Viral and Bacterial Infections in Lungs May Promote IPF

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by Margarida Maia |

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germs and IPF

Respiratory viral and bacterial infections are common in people with idiopathic pulmonary fibrosis (IPF) and might play a role in the development of the disease, a study reported.

The study, “The role of viral and bacterial infections in the pathogenesis of IPF: a systematic review and meta-analysis,” was published in the journal Respiratory Research.

The lungs are directly exposed to airborne germs, and previous studies have suggested that germs, such as viruses and bacteria, are important contributors to IPF onset.

Researchers in Iran, for this reason, investigated the prevalence of viral and bacterial infections in IPF patients, and the possible association between these respiratory infections and IPF.

Using a method of analysis that combines the results of multiple studies — a systematic literature review and meta-analysis — the researchers collected information from 32 studies involving a total of 2,203 people with IPF (ages 26 to 87) from various locations around the world.

Among the patient group analyzed, 53.72% had viral infections and 31.21% had bacterial infections.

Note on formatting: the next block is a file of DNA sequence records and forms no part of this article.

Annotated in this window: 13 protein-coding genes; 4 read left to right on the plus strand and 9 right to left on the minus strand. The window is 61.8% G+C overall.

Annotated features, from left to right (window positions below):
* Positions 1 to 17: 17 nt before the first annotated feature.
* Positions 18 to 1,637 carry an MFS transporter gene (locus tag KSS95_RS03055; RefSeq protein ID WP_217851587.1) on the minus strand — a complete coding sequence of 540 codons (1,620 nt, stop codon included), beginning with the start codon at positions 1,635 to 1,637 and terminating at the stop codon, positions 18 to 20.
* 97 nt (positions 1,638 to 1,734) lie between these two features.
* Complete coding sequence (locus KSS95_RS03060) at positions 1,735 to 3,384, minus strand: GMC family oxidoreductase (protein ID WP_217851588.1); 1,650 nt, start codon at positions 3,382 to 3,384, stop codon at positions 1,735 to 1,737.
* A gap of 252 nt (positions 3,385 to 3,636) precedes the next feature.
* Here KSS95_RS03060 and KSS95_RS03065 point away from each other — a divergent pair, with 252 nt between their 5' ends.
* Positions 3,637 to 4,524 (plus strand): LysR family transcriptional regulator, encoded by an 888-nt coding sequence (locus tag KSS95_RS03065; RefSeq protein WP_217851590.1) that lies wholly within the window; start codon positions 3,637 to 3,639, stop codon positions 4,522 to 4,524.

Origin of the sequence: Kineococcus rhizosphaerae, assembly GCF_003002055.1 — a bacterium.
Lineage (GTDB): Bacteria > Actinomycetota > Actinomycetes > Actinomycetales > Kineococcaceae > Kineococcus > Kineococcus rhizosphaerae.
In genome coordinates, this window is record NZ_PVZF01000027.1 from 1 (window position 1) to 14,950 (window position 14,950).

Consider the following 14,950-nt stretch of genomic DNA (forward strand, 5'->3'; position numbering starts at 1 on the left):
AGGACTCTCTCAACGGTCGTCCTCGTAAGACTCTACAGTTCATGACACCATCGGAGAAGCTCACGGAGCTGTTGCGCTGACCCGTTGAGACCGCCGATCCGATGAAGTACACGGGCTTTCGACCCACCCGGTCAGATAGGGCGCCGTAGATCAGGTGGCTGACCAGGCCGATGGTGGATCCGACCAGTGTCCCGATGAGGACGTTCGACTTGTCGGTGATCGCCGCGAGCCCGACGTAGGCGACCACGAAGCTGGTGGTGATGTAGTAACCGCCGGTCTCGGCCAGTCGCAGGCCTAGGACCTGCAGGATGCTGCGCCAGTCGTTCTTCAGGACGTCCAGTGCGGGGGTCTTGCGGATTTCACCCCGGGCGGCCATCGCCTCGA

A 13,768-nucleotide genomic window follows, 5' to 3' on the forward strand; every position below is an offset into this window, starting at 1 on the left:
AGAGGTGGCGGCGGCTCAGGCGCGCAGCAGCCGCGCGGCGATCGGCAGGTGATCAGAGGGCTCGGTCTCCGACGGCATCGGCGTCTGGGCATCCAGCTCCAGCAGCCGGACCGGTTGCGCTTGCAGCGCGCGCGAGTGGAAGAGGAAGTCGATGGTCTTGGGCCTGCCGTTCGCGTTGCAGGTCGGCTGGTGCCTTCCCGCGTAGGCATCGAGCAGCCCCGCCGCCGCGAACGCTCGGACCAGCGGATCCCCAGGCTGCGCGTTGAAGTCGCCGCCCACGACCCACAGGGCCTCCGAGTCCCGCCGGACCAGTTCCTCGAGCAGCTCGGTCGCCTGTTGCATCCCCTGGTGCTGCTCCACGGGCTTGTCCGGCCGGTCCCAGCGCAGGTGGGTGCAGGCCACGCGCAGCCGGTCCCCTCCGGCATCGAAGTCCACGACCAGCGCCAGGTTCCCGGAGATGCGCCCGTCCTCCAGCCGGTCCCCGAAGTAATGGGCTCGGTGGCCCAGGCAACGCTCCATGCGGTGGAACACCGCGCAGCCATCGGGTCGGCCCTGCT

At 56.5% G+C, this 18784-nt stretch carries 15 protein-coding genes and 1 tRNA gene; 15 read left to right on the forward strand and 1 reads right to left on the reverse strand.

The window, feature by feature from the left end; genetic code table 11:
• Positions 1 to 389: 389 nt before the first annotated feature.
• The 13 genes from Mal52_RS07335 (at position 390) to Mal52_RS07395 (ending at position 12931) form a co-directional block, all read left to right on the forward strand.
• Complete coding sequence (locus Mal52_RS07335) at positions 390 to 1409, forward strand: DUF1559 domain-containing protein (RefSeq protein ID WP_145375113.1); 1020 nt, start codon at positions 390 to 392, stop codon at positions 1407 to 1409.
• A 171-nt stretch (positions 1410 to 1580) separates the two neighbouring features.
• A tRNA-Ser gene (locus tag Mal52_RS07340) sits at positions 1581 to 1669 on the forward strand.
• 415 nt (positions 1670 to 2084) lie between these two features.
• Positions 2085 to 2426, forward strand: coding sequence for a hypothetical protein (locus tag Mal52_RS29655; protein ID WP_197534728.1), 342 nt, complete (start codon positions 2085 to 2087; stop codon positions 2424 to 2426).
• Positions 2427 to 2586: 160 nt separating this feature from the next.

Viral and bacterial infections were more common in patients from the U.S. (86.9%) and Japan (73.1%), and less common in those residing in the U.K. (5%) and South Korea (1.5%).

“Geographical variations might explain the inconsistent results that [are] present in the studies,” the researchers wrote.

While the geographic distribution of the samples was wide, the results might not be “applicable to other patient populations,” they added.

Another point raised by the team was the use of different methods to sample and detect viruses and bacteria in these studies, which could have contributed further to the disparity across countries.

The most prevalent viruses found in the IPF patients analyzed were the herpes simplex virus (HSV; 77.7%) and Epstein-Barr virus (EBV; 72.02%).  The least prevalent was Influenza A (7.3%). Among bacterial sources of infection, the most prevalent were related to the Streptococcus species (99.49%), while Raoultella (1.2%) had the lowest prevalence.

Aging has been linked to IPF progression. Accordingly, the researchers also looked into how age might affect the relationship between respiratory infections and IPF. However, they found that viral and bacterial infections were less common in older patients than in younger ones.

It is thought that viral and bacterial infections are involved in both the initiation and progression of IPF, possibly by disturbing innate immunity — the immune system’s non-specific, first line of defense from invasion by germs — and increasing inflammation.

“Our study supports the hypothesis that respiratory infection could play a key role in the pathogenesis of IPF,” the researchers concluded, adding that “the presence of viral and bacterial infections is a risk factor” for the disease.

The team noted, however that, given the study’s small sample size and the fact that germ types might be specific to certain geographical areas, “the association between viral infection and acute exacerbation of IPF requires further investigation.”